Australia’s online safety regulator, eSafety, has fined Elon Musk’s X, formerly Twitter, the sum of $610,500 (AUD) for failing to answer its questions over reports of reports of child sexual exploitation on the platform.
The regulator also found search giant, Google, was found guilty of the same offence, but noted that its case was not as serious as that of X, hence, Google was issued a formal warning. X, which is currently battling disinformation allegations from the European Union was given 28 days “to request the withdrawal of the infringement notice or to pay the penalty.”
eSafety in a statement released on Monday said X did not respond to a number of key questions including the time it takes the platform to respond to reports of child sexual exploitation; the measures it has in place to detect child sexual exploitation in livestreams; and the tools and technologies it uses to detect child sexual exploitation material.
The company also failed to adequately answer questions relating to the number of safety and public policy staff still employed at Twitter/X following the October 2022 acquisition and subsequent job cuts, according to the online watchdog.
Growing global problem
While noting that the proliferation of online child sexual exploitation is a growing problem both in Australia and globally, eSafety Commissioner Julie Inman Grant said technology companies have a moral responsibility to protect children from sexual exploitation and abuse being stored, shared, and perpetrated on their services.
- “We really can’t hope to have any accountability from the online industry in tackling this issue without meaningful transparency which is what these notices are designed to surface. Our first report featuring Apple, Meta, Microsoft, Skype, Snap, WhatsApp, and Omegle uncovered serious shortfalls in how these companies were tackling this issue.
- “This latest report also reveals similar gaps in how these five tech companies are dealing with the problem and how they are tackling the rise in sexual extortion and we need them all to do better. What we are talking about here are serious crimes playing out on these platforms committed by predatory adults against innocent children and the community expects every tech company to be taking meaningful action,” Grant said.
X, Google found guilty
Announcing its recent findings from notices issued to tech companies operating in the country, Grant said:
- “eSafety found that two providers, Twitter/X and Google, did not comply with the notices given to them, with both companies failing to adequately respond to a number of questions in their respective notices. Google has been issued a formal warning, notifying it of its failure to comply due to the company providing a number of generic responses to specific questions and providing aggregated information when asked questions about specific services.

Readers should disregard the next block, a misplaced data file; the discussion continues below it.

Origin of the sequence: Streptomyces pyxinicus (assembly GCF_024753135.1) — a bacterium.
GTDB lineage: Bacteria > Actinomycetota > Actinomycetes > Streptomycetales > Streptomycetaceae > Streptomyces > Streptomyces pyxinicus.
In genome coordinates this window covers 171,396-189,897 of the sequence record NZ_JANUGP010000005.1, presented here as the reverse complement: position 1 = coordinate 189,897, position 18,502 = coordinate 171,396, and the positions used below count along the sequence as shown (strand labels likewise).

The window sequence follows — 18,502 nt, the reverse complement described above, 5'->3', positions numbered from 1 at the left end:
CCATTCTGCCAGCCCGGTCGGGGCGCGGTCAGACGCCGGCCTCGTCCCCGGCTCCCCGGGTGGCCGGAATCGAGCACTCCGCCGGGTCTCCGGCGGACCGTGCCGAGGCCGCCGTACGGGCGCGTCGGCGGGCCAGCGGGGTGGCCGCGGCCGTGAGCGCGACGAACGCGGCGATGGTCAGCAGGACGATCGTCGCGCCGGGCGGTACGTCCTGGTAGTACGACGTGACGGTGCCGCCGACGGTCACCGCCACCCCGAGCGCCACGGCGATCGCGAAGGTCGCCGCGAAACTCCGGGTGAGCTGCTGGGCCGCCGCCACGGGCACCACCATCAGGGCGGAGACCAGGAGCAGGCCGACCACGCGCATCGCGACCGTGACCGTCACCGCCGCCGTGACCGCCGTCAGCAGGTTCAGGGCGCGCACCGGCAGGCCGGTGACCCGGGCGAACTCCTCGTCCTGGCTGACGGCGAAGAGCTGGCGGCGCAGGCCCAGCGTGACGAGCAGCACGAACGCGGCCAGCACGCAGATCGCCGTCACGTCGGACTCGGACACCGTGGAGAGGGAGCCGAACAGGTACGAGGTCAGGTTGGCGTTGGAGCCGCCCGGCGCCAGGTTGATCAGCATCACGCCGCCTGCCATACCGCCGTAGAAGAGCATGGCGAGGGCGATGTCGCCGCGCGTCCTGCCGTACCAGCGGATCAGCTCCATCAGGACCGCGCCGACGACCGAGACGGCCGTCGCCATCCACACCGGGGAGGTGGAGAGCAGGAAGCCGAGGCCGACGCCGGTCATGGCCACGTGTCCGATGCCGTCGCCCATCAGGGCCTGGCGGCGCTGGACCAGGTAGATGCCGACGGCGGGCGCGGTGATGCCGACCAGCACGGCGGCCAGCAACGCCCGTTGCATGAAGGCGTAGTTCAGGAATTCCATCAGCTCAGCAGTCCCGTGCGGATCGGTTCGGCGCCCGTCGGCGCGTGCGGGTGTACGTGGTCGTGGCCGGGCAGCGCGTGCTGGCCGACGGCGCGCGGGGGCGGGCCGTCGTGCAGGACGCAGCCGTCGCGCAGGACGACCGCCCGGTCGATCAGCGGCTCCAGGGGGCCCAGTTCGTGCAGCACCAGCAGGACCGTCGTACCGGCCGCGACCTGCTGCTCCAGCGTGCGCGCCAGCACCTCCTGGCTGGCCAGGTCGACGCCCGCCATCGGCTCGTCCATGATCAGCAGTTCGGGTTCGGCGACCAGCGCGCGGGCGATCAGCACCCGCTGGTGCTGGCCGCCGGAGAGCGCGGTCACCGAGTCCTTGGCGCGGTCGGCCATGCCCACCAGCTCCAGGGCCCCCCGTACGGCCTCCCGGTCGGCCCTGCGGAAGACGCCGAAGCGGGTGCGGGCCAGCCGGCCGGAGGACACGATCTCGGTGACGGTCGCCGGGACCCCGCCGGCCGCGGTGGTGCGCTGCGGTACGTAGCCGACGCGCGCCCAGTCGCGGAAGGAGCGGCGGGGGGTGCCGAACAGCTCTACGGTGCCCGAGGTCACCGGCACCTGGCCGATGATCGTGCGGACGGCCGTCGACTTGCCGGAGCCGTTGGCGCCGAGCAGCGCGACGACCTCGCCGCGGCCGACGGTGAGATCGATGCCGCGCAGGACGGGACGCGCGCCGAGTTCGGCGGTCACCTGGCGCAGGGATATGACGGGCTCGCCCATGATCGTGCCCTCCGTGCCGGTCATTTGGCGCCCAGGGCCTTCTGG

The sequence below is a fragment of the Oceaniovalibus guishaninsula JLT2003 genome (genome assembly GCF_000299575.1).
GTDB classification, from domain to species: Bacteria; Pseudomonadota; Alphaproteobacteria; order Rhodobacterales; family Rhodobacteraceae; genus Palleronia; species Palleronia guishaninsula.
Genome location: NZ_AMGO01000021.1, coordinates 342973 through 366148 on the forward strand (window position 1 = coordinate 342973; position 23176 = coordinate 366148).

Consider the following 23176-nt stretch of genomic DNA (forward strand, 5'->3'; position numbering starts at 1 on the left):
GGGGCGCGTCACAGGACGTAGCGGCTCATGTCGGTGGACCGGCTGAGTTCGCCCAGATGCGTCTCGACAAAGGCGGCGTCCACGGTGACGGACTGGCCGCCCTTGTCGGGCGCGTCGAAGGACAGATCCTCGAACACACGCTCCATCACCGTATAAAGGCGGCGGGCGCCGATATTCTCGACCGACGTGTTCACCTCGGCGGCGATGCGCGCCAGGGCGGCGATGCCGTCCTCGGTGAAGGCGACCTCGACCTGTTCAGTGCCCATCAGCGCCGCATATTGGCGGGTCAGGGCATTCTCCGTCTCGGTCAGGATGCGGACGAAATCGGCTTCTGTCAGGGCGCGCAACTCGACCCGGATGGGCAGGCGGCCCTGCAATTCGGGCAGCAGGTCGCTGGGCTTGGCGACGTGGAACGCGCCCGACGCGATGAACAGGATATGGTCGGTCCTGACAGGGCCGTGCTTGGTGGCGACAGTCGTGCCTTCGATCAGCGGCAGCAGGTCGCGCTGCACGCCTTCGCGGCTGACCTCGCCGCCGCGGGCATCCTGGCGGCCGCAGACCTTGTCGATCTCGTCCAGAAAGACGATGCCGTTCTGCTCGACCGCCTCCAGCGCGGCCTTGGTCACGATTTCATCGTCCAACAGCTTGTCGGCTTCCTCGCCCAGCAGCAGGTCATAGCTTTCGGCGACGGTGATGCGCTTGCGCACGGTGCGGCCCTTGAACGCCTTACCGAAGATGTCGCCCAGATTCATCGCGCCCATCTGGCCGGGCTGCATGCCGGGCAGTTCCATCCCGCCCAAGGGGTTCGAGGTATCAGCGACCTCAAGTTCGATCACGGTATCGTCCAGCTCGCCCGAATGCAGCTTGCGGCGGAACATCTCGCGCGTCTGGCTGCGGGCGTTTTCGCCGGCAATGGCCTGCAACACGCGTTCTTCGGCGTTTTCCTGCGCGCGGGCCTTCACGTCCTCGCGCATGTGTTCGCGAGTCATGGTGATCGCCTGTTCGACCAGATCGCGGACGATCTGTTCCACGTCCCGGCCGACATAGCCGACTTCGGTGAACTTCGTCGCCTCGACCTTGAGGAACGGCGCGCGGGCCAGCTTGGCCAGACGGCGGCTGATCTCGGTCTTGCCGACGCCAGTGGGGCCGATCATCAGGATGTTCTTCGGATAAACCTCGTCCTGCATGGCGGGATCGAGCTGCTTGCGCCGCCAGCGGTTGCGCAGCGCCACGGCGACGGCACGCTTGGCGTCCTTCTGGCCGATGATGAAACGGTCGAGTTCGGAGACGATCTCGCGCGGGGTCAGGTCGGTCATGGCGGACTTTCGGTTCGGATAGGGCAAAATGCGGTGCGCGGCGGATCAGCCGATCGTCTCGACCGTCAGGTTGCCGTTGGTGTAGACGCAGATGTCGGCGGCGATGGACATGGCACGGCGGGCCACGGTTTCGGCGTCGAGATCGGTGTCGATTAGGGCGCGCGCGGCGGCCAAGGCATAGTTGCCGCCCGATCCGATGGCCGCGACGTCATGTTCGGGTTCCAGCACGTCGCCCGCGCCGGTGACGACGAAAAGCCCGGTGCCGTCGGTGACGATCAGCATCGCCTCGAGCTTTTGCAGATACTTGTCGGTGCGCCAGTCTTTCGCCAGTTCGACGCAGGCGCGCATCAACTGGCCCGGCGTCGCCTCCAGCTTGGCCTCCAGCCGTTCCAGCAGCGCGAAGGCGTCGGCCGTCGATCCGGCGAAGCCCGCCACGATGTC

- Twitter/X has been issued with an infringement notice for $610,500 and has 28 days to request the withdrawal of the infringement notice or to pay the penalty.”
Grant said Twitter/X and Google’s non-compliance was disappointing especially as the questions relate to the protection of children and the most egregious forms of online harm.
- “Twitter/X has stated publicly that tackling child sexual exploitation is the number 1 priority for the company, but it can’t just be empty talk, we need to see words backed up with tangible action. “If Twitter/X and Google can’t come up with answers to key questions about how they are tackling child sexual exploitation they either don’t want to answer for how it might be perceived publicly or they need better systems to scrutinize their own operations. Both scenarios are concerning to us and suggest they are not living up to their responsibilities and the expectations of the Australian community,” she said.
What you should know
In Nigeria, the government is also working towards regulating social media. However, it is unclear yet what stance the regulation will have on content detrimental to children.
Last week, the National Broadcasting Commission (NBC) said it was engaging with major social media platforms to curb the excesses of their users.
According to the Director, of Broadcast Monitoring at the NBC, Francisca Aiyetan, young people could be misguided if social media is not regulated. She said the NBC has already sent a regulation bill to the National Assembly.